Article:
Vegetables and Fruit forum: Has anyone grown celeriac?

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Name: Arturo Tarak
Bariloche, Rio Negro, Argentin
hampartsum
Nov 26, 2015 9:10 AM CST
Hi, I've got a seed tray full of celeriac seedlings now in our southern spring, and wonder what's next Confused . Although similiar to celery I read that it requires different spacing and treatment. Can someone help me with their experience? thank you in advance. Arturo
Name: Sandy B.
Ford River, Michigan UP (Zone 4b)
(Zone 4b-maybe 5a)
Charter ATP Member Celebrating Gardening: 2015 I was one of the first 300 contributors to the plant database! I helped beta test the first seed swap Region: United States of America Region: Michigan
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Weedwhacker
Nov 28, 2015 4:16 PM CST
Hi Arturo -- I've grown both celeriac and celery in the past... the celeriac is by far easier than celery! It gets fairly large (I think mine was about 3 inches in diameter, but I'm in a pretty cold region, so you want to give the plants a fair amount of room. Other than that, they didn't seem to require any special treatment, just normal amounts of fertilizer and water. Celery, on the other hand... Blinking . I still haven't quite figured out how to get what I would consider "successful" results; mine always has small ribs, lots of strings, etc. etc. Not to mention being attacked by slugs and other bugs.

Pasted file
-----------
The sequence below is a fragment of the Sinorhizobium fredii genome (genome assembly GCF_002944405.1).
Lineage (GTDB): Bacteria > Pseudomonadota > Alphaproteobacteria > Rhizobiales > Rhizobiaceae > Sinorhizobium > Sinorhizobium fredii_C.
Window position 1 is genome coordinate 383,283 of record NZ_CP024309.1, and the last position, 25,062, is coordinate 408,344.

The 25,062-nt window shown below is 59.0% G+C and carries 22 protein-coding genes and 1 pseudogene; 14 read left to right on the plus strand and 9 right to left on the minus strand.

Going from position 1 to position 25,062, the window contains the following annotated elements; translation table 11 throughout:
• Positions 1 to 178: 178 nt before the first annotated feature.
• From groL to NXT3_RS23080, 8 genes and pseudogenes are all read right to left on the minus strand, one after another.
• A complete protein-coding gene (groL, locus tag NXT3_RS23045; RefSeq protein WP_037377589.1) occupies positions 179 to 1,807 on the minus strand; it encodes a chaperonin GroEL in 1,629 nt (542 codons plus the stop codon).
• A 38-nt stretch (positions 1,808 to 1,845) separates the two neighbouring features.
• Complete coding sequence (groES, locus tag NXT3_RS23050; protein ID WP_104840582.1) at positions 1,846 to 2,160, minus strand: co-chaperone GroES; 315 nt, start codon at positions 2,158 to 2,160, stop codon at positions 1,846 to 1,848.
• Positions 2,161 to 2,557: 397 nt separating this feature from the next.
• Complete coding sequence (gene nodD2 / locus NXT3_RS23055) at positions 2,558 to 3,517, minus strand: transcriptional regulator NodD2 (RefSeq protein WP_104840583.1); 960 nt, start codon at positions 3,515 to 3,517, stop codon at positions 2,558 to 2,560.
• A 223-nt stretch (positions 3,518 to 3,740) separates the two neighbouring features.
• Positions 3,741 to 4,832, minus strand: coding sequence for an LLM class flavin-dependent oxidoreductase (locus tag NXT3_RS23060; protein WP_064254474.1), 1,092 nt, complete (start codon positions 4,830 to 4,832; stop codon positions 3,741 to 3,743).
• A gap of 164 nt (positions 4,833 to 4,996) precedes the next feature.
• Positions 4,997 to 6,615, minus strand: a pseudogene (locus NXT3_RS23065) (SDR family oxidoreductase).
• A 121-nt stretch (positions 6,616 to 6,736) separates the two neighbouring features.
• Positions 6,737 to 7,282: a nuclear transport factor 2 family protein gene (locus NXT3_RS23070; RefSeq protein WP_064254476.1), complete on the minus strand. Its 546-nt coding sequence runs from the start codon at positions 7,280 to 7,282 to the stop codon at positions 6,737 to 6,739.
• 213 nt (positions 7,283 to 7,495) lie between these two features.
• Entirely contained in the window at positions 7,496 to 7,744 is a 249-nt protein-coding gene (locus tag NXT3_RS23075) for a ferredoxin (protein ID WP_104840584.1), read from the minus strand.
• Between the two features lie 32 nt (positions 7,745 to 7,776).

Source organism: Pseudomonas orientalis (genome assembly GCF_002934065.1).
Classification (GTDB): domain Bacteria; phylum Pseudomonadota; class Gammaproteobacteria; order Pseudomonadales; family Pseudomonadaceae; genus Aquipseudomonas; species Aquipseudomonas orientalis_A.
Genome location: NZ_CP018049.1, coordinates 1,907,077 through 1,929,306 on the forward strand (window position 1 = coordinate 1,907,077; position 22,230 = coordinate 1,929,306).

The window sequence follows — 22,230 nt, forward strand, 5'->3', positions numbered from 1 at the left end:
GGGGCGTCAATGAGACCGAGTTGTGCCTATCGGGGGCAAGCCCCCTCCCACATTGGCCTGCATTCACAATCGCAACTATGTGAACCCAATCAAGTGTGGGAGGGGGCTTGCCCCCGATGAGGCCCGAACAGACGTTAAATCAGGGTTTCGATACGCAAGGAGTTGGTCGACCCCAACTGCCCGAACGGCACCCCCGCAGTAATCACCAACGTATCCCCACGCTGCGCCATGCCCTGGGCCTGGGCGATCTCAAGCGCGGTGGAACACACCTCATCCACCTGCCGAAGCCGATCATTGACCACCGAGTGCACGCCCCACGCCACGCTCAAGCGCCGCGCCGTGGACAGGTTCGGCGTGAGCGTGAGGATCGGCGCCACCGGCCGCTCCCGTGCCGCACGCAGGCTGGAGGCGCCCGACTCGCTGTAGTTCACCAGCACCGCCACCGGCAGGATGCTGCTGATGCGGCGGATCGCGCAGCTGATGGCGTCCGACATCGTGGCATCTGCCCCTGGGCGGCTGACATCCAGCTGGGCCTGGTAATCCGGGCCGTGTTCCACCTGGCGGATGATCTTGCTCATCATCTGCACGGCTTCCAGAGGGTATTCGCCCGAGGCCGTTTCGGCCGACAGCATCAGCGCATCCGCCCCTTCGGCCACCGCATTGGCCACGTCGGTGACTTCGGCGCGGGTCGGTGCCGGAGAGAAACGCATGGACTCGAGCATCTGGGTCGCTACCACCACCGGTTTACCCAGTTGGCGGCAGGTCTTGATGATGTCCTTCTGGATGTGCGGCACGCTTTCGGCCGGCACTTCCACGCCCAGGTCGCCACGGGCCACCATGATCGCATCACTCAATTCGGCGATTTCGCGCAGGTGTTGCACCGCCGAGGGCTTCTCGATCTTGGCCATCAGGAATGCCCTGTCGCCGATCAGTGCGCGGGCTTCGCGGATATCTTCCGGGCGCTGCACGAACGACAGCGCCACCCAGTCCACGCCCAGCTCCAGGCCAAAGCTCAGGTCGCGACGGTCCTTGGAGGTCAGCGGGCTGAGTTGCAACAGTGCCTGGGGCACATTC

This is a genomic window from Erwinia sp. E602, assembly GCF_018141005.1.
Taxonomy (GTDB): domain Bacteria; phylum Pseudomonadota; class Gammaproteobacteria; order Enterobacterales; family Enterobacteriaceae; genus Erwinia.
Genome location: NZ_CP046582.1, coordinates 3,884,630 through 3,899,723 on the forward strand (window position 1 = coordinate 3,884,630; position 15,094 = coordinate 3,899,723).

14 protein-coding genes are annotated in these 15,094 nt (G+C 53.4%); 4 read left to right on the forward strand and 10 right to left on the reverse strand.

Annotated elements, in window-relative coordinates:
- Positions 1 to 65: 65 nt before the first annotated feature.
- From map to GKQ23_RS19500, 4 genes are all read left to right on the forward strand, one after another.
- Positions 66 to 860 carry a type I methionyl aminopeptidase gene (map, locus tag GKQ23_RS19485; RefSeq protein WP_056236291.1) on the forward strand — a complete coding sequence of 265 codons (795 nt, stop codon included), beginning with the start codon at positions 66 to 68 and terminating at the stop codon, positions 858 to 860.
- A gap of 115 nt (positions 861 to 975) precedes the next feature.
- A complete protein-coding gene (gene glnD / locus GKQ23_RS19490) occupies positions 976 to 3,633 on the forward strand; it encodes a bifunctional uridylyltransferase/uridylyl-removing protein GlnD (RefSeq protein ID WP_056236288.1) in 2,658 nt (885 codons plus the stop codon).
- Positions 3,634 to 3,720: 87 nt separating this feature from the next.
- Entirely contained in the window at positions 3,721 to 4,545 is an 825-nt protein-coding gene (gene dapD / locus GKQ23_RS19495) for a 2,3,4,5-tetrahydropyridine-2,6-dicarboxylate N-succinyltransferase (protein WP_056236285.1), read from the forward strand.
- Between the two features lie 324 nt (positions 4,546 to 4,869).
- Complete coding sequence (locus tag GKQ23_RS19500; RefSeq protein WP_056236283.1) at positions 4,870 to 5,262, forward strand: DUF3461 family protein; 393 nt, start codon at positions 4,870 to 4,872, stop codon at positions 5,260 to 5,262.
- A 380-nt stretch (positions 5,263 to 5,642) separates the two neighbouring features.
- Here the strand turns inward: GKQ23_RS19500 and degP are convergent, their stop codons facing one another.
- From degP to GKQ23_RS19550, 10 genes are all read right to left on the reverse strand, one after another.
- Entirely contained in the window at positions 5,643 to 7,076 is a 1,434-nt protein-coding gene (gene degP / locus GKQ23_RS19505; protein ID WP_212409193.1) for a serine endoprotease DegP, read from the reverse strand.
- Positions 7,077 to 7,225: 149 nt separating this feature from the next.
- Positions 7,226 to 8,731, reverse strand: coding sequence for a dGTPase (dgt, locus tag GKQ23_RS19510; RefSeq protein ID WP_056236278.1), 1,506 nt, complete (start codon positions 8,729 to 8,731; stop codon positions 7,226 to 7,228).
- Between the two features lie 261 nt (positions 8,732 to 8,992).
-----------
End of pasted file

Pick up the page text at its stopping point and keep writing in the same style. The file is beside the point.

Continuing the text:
I hope that helps somewhat. (and I really wish it was spring for me, instead of the beginning of winter!) Smiling
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Name: Arturo Tarak
Bariloche, Rio Negro, Argentin
hampartsum
Nov 28, 2015 4:36 PM CST
Thanks Sandy, I've spent a couple of N. hemisphere winters... I visited Ann Arbor Michigan many years ago and it was my most cold bitter experience that I ever went through! What I only remembers that days are grey in a row . Fortunately where I live our mild winters seldom means snow and are quite sunny. Going back to celeriac room means 10 inches spacing? Does the soil have to be towards wet? . Our celery spends the full cycle in our greenhouses. Our summers seem to be just too cool for successful growth ( I suppose that celery needs really long growing season). Our trials outside ended as you describe; we have just tried Tall Green Utah and I'm looking for a self blanching yellow stalked variety, So for celeriac, I'm supposing that they should be placed inside in one of our cooler inheated greenhouses. After trial and error we reached the conclusion that simple greenhouses accumulate enough heat to emulate lower altitude conditions ( we are about 2700 ft high), plus two other bonuses: it is much easier to control insects plus everything requires much less watering and edible tissues are much softer. Also under controlled conditions crops can be predictably planned which, then keeps the commercial wheel rolling....If I can be of help with your celery trials let me know! Smiling Thank You!
Name: Sandy B.
Ford River, Michigan UP (Zone 4b)
(Zone 4b-maybe 5a)